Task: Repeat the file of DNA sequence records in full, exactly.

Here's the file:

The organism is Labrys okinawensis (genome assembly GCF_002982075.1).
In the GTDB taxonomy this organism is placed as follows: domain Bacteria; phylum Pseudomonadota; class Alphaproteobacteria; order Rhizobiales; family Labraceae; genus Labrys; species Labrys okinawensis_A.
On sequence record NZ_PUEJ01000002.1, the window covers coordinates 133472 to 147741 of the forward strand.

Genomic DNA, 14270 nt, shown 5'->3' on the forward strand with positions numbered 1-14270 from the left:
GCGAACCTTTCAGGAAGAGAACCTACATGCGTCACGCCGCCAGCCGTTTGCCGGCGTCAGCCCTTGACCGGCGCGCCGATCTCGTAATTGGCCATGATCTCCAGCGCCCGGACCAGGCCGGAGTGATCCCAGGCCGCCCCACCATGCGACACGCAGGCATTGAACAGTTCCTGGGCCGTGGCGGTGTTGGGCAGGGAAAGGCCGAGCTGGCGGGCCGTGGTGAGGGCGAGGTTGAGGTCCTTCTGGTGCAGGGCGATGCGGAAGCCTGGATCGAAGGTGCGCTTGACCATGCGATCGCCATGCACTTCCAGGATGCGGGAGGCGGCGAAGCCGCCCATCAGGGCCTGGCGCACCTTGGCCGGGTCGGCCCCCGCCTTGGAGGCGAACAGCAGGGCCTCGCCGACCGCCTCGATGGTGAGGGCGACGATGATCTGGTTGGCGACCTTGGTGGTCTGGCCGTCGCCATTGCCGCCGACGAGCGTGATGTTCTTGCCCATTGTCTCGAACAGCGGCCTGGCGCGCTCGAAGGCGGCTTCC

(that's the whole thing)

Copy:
The organism is Labrys okinawensis (genome assembly GCF_002982075.1).
In the GTDB taxonomy this organism is placed as follows: domain Bacteria; phylum Pseudomonadota; class Alphaproteobacteria; order Rhizobiales; family Labraceae; genus Labrys; species Labrys okinawensis_A.
On sequence record NZ_PUEJ01000002.1, the window covers coordinates 133472 to 147741 of the forward strand.

Genomic DNA, 14270 nt, shown 5'->3' on the forward strand with positions numbered 1-14270 from the left:
GCGAACCTTTCAGGAAGAGAACCTACATGCGTCACGCCGCCAGCCGTTTGCCGGCGTCAGCCCTTGACCGGCGCGCCGATCTCGTAATTGGCCATGATCTCCAGCGCCCGGACCAGGCCGGAGTGATCCCAGGCCGCCCCACCATGCGACACGCAGGCATTGAACAGTTCCTGGGCCGTGGCGGTGTTGGGCAGGGAAAGGCCGAGCTGGCGGGCCGTGGTGAGGGCGAGGTTGAGGTCCTTCTGGTGCAGGGCGATGCGGAAGCCTGGATCGAAGGTGCGCTTGACCATGCGATCGCCATGCACTTCCAGGATGCGGGAGGCGGCGAAGCCGCCCATCAGGGCCTGGCGCACCTTGGCCGGGTCGGCCCCCGCCTTGGAGGCGAACAGCAGGGCCTCGCCGACCGCCTCGATGGTGAGGGCGACGATGATCTGGTTGGCGACCTTGGTGGTCTGGCCGTCGCCATTGCCGCCGACGAGCGTGATGTTCTTGCCCATTGTCTCGAACAGCGGCCTGGCGCGCTCGAAGGCGGCTTCC